The researchers compiled and examined data collected from 313 compensated participants; about one half of the participants were from the United States, and the other half were from Canada. The participants self-described, and of the responses examined, 32% were from Black or those of African heritage, 29% were from East Asian, South Asian, and Asian American/Canadian, 18% were from Indigenous or Native American/Canadian, and 21% were from Native Hawaiian, Pacific Islander, or other responding participants. The participants were at least 18, were residents of either the U.S. or Canada, could read and write in English, and had consumed a “classic psychedelic” (e.g., psilocybin, mushrooms, LSD, ayahuasca, mescaline, DMT, etc.) that produced benefit the participants thought provided relief to ethnic discrimination.

Among the question-topics were: general ethnic discrimination, where the participants provided a frequency of discrimination experienced in healthcare, legal systems, community settings, etc.; psychological insight, where the participants answered questions about their emotions, memories, and relationships during the use of a psychedelic; mystic experience, where the questions sought answers on the participants’ sense of mystical-experiences after taking a psychedelic; challenging experience, where the respondents reported on feelings of fear, anxiety, insanity, or grief, for example; and depression, anxiety, and stress, where the participants reported on those symptoms experienced in the 30 days prior to ingesting the psychedelic and in the 30 days after ingestion.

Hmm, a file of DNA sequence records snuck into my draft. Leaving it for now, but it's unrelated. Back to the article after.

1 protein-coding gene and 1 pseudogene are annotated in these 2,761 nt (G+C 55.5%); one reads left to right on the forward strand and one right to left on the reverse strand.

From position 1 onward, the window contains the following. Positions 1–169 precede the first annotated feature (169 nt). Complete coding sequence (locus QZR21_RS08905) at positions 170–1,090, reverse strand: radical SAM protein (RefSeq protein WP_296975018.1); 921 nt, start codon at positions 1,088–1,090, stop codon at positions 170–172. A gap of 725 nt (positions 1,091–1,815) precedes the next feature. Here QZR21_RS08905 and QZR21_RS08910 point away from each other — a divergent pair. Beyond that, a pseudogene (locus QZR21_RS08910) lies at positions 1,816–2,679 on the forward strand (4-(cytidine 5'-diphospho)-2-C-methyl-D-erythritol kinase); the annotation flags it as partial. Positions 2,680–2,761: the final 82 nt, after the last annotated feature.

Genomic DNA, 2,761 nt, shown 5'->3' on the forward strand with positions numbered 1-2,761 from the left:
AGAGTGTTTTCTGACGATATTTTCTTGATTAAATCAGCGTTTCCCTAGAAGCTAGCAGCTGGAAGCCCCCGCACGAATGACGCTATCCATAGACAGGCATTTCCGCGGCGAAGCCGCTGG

The results showed that, overall, there was a decrease in reported traumatic stress after use of the psychedelic, particularly in depression and general anxiety. The researchers found some differences among the participants relating to the type of psychedelic used. For example, those participants reporting use of newer/novel psychedelics tended to be younger (18-34 years), had never married, had lower incomes, and used other illicit drugs. Those participants reporting use of “classic” psychedelics (e.g., peyote, LSD, psilocybin) tended to be older (35-64), were married, divorced, or separated, and had higher incomes. Black, Native American/Alaskan Native, and Asian people were more likely to use classic, rather than novel, psychedelics.

The researchers acknowledged that there were significant limitations in the study, including that the responses received relied on the respondents’ recall, only positive benefits associated with the use of psychedelics were reported, and, while the participants represented diverse groups, more focus on the specific ethnic groups was needed.

Sources:  Beth Ellwood, “Study suggests psychedelics may improve the mental health symptoms of individuals suffering from race-based trauma,” psypost.org, January 11, 2021:
Monnica T. Williams, Alan K. Davis, Yitong Xin, Nathan D. Sepeda, Pamela Colón Grigas, Sinead Sinnott & Angela M. Haeny, “People of color in North America report improvements in racial trauma and mental health symptoms following psychedelic experiences,” tandfonline.com, December 10, 2020:
PDF: https://www.tandfonline.com/doi/pdf/10.1080/09687637.2020.1854688?needAccess=true

by Neil Leithauser
Associate Editor